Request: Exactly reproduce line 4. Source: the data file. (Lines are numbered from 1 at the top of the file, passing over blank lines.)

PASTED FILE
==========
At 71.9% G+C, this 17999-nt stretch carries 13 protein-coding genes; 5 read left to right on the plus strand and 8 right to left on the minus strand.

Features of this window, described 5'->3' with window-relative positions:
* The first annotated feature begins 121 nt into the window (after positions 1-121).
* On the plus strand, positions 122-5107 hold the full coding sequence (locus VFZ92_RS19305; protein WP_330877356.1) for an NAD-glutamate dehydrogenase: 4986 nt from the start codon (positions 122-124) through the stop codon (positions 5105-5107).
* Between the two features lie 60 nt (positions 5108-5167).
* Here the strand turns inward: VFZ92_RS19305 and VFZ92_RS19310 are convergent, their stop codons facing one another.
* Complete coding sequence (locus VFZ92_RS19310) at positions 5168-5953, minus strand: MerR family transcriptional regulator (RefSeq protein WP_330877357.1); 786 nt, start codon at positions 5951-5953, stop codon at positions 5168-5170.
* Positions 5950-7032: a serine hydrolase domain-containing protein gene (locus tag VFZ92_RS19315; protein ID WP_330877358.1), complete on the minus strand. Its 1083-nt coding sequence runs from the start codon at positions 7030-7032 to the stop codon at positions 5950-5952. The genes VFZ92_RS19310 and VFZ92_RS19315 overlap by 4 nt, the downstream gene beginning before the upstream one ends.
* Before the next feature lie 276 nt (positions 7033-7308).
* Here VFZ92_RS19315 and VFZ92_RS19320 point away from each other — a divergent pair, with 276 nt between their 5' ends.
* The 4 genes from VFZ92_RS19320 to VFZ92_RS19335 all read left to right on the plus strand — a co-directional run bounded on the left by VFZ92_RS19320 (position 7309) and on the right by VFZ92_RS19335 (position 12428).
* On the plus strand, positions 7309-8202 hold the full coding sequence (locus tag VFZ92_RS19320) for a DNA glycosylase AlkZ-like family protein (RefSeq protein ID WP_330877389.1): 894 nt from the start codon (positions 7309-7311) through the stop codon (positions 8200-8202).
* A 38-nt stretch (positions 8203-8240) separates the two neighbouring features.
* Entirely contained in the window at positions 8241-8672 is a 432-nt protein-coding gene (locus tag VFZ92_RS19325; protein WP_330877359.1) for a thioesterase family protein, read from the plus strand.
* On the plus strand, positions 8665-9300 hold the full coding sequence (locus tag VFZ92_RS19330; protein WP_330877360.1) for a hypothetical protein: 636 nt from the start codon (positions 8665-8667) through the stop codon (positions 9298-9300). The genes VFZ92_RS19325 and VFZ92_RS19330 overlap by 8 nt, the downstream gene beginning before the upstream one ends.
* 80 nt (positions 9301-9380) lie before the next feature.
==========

* On the plus strand, positions 122-5107 hold the full coding sequence (locus VFZ92_RS19305; protein WP_330877356.1) for an NAD-glutamate dehydrogenase: 4986 nt from the start codon (positions 122-124) through the stop codon (positions 5105-5107).